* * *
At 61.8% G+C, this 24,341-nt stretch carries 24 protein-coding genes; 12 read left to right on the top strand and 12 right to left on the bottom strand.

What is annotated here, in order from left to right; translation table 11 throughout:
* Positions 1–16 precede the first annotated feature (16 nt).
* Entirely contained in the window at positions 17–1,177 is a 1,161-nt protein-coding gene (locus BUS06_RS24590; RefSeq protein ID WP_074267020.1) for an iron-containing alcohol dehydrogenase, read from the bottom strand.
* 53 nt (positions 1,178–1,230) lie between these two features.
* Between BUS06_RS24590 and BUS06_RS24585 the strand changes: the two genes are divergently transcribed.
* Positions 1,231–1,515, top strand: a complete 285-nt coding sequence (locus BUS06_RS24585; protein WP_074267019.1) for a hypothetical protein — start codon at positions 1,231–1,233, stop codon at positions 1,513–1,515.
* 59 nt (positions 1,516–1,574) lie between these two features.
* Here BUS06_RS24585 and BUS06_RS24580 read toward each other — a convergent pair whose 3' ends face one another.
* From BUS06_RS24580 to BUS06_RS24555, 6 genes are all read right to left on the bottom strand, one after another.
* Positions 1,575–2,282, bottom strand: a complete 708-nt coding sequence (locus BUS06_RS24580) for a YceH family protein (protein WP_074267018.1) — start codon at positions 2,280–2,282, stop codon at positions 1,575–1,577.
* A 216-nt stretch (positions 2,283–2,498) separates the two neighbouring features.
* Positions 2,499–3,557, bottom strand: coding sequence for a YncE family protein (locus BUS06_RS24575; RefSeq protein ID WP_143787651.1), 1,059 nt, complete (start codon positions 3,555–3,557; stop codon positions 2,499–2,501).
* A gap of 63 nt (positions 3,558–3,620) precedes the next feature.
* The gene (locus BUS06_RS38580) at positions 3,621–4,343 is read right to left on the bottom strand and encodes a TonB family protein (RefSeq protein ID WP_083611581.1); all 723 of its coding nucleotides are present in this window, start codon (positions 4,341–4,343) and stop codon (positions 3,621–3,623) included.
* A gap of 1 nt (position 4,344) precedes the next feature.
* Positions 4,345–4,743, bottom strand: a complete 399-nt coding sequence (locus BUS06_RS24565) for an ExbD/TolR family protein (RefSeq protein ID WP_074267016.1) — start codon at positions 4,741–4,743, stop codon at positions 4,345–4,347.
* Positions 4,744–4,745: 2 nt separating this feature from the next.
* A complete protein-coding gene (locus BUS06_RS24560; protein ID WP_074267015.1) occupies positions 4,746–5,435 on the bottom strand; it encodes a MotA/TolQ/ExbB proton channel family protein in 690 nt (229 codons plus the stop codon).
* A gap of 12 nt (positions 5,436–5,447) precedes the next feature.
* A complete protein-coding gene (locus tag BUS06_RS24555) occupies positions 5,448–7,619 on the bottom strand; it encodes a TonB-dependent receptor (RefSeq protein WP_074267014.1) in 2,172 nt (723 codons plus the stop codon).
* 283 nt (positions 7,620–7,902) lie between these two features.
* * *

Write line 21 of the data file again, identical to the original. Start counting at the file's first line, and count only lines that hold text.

* A complete protein-coding gene (locus tag BUS06_RS24555) occupies positions 5,448–7,619 on the bottom strand; it encodes a TonB-dependent receptor (RefSeq protein WP_074267014.1) in 2,172 nt (723 codons plus the stop codon).